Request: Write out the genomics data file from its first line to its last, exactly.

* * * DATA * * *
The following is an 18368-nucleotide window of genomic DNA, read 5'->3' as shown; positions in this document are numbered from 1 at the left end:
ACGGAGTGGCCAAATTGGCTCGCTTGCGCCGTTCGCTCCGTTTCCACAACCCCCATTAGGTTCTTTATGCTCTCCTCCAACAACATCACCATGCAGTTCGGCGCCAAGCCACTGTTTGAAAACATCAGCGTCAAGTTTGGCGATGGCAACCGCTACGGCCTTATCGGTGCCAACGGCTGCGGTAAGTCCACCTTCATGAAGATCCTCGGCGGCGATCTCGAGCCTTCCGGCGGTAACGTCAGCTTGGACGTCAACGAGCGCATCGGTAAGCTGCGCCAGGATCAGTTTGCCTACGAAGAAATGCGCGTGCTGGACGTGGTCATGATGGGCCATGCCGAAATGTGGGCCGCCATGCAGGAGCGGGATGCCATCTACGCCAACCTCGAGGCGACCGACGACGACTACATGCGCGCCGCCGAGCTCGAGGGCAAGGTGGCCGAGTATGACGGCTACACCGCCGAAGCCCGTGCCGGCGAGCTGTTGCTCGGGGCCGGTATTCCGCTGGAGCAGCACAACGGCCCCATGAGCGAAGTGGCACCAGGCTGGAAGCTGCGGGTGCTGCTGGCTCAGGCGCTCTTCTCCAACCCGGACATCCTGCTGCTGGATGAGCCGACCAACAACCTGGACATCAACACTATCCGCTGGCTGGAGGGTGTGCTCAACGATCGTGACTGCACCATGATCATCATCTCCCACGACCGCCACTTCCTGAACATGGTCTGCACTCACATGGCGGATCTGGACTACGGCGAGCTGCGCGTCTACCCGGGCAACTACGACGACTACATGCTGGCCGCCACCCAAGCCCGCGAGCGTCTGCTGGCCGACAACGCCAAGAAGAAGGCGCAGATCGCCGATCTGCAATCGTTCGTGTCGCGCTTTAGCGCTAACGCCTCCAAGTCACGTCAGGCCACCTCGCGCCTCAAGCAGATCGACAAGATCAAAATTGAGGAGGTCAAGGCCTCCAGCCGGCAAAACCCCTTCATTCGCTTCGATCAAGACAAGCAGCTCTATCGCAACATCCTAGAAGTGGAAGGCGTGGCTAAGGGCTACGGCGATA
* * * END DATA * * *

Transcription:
The following is an 18368-nucleotide window of genomic DNA, read 5'->3' as shown; positions in this document are numbered from 1 at the left end:
ACGGAGTGGCCAAATTGGCTCGCTTGCGCCGTTCGCTCCGTTTCCACAACCCCCATTAGGTTCTTTATGCTCTCCTCCAACAACATCACCATGCAGTTCGGCGCCAAGCCACTGTTTGAAAACATCAGCGTCAAGTTTGGCGATGGCAACCGCTACGGCCTTATCGGTGCCAACGGCTGCGGTAAGTCCACCTTCATGAAGATCCTCGGCGGCGATCTCGAGCCTTCCGGCGGTAACGTCAGCTTGGACGTCAACGAGCGCATCGGTAAGCTGCGCCAGGATCAGTTTGCCTACGAAGAAATGCGCGTGCTGGACGTGGTCATGATGGGCCATGCCGAAATGTGGGCCGCCATGCAGGAGCGGGATGCCATCTACGCCAACCTCGAGGCGACCGACGACGACTACATGCGCGCCGCCGAGCTCGAGGGCAAGGTGGCCGAGTATGACGGCTACACCGCCGAAGCCCGTGCCGGCGAGCTGTTGCTCGGGGCCGGTATTCCGCTGGAGCAGCACAACGGCCCCATGAGCGAAGTGGCACCAGGCTGGAAGCTGCGGGTGCTGCTGGCTCAGGCGCTCTTCTCCAACCCGGACATCCTGCTGCTGGATGAGCCGACCAACAACCTGGACATCAACACTATCCGCTGGCTGGAGGGTGTGCTCAACGATCGTGACTGCACCATGATCATCATCTCCCACGACCGCCACTTCCTGAACATGGTCTGCACTCACATGGCGGATCTGGACTACGGCGAGCTGCGCGTCTACCCGGGCAACTACGACGACTACATGCTGGCCGCCACCCAAGCCCGCGAGCGTCTGCTGGCCGACAACGCCAAGAAGAAGGCGCAGATCGCCGATCTGCAATCGTTCGTGTCGCGCTTTAGCGCTAACGCCTCCAAGTCACGTCAGGCCACCTCGCGCCTCAAGCAGATCGACAAGATCAAAATTGAGGAGGTCAAGGCCTCCAGCCGGCAAAACCCCTTCATTCGCTTCGATCAAGACAAGCAGCTCTATCGCAACATCCTAGAAGTGGAAGGCGTGGCTAAGGGCTACGGCGATA